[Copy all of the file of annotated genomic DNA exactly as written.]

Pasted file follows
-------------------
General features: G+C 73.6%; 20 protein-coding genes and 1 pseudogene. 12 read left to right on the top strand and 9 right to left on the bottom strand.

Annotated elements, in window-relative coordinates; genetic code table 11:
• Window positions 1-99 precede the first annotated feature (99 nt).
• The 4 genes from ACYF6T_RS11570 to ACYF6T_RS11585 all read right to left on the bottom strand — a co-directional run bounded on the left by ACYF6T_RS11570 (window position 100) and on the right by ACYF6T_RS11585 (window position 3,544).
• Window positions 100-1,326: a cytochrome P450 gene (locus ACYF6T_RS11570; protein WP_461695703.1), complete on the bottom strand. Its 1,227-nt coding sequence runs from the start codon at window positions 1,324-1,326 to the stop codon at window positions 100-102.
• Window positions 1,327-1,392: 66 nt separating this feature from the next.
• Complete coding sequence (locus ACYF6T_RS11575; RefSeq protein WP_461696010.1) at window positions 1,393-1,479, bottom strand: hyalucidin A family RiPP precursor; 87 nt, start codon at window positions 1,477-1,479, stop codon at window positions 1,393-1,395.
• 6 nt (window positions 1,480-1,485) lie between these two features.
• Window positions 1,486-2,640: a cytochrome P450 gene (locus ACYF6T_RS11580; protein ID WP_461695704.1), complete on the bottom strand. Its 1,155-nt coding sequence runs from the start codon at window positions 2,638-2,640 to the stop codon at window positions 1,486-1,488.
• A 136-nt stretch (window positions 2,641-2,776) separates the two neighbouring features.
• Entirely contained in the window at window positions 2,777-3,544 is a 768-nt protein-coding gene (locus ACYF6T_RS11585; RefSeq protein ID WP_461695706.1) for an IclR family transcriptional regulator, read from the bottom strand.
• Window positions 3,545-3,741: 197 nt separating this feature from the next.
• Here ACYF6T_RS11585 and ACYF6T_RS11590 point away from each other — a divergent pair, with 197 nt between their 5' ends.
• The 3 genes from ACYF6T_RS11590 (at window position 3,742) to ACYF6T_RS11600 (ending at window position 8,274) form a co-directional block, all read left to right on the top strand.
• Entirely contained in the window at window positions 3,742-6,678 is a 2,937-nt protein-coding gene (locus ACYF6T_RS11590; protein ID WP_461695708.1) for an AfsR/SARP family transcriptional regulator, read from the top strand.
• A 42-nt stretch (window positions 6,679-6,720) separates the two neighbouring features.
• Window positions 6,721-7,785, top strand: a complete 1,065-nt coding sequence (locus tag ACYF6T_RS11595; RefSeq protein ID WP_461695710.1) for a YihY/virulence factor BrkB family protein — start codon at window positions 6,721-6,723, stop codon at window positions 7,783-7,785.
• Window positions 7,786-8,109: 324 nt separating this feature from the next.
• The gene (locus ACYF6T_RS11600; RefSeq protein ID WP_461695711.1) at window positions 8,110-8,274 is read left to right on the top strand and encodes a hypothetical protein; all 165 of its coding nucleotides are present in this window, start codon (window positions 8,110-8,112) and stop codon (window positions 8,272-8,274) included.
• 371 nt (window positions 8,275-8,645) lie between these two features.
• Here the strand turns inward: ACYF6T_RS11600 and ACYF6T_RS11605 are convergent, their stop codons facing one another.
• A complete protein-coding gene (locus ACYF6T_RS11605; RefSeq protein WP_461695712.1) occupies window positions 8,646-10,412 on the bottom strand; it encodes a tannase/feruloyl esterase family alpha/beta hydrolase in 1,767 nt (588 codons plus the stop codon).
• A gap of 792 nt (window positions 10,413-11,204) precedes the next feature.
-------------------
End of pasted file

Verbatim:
General features: G+C 73.6%; 20 protein-coding genes and 1 pseudogene. 12 read left to right on the top strand and 9 right to left on the bottom strand.

Annotated elements, in window-relative coordinates; genetic code table 11:
• Window positions 1-99 precede the first annotated feature (99 nt).
• The 4 genes from ACYF6T_RS11570 to ACYF6T_RS11585 all read right to left on the bottom strand — a co-directional run bounded on the left by ACYF6T_RS11570 (window position 100) and on the right by ACYF6T_RS11585 (window position 3,544).
• Window positions 100-1,326: a cytochrome P450 gene (locus ACYF6T_RS11570; protein WP_461695703.1), complete on the bottom strand. Its 1,227-nt coding sequence runs from the start codon at window positions 1,324-1,326 to the stop codon at window positions 100-102.
• Window positions 1,327-1,392: 66 nt separating this feature from the next.
• Complete coding sequence (locus ACYF6T_RS11575; RefSeq protein WP_461696010.1) at window positions 1,393-1,479, bottom strand: hyalucidin A family RiPP precursor; 87 nt, start codon at window positions 1,477-1,479, stop codon at window positions 1,393-1,395.
• 6 nt (window positions 1,480-1,485) lie between these two features.
• Window positions 1,486-2,640: a cytochrome P450 gene (locus ACYF6T_RS11580; protein ID WP_461695704.1), complete on the bottom strand. Its 1,155-nt coding sequence runs from the start codon at window positions 2,638-2,640 to the stop codon at window positions 1,486-1,488.
• A 136-nt stretch (window positions 2,641-2,776) separates the two neighbouring features.
• Entirely contained in the window at window positions 2,777-3,544 is a 768-nt protein-coding gene (locus ACYF6T_RS11585; RefSeq protein ID WP_461695706.1) for an IclR family transcriptional regulator, read from the bottom strand.
• Window positions 3,545-3,741: 197 nt separating this feature from the next.
• Here ACYF6T_RS11585 and ACYF6T_RS11590 point away from each other — a divergent pair, with 197 nt between their 5' ends.
• The 3 genes from ACYF6T_RS11590 (at window position 3,742) to ACYF6T_RS11600 (ending at window position 8,274) form a co-directional block, all read left to right on the top strand.
• Entirely contained in the window at window positions 3,742-6,678 is a 2,937-nt protein-coding gene (locus ACYF6T_RS11590; protein ID WP_461695708.1) for an AfsR/SARP family transcriptional regulator, read from the top strand.
• A 42-nt stretch (window positions 6,679-6,720) separates the two neighbouring features.
• Window positions 6,721-7,785, top strand: a complete 1,065-nt coding sequence (locus tag ACYF6T_RS11595; RefSeq protein ID WP_461695710.1) for a YihY/virulence factor BrkB family protein — start codon at window positions 6,721-6,723, stop codon at window positions 7,783-7,785.
• Window positions 7,786-8,109: 324 nt separating this feature from the next.
• The gene (locus ACYF6T_RS11600; RefSeq protein ID WP_461695711.1) at window positions 8,110-8,274 is read left to right on the top strand and encodes a hypothetical protein; all 165 of its coding nucleotides are present in this window, start codon (window positions 8,110-8,112) and stop codon (window positions 8,272-8,274) included.
• 371 nt (window positions 8,275-8,645) lie between these two features.
• Here the strand turns inward: ACYF6T_RS11600 and ACYF6T_RS11605 are convergent, their stop codons facing one another.
• A complete protein-coding gene (locus ACYF6T_RS11605; RefSeq protein WP_461695712.1) occupies window positions 8,646-10,412 on the bottom strand; it encodes a tannase/feruloyl esterase family alpha/beta hydrolase in 1,767 nt (588 codons plus the stop codon).
• A gap of 792 nt (window positions 10,413-11,204) precedes the next feature.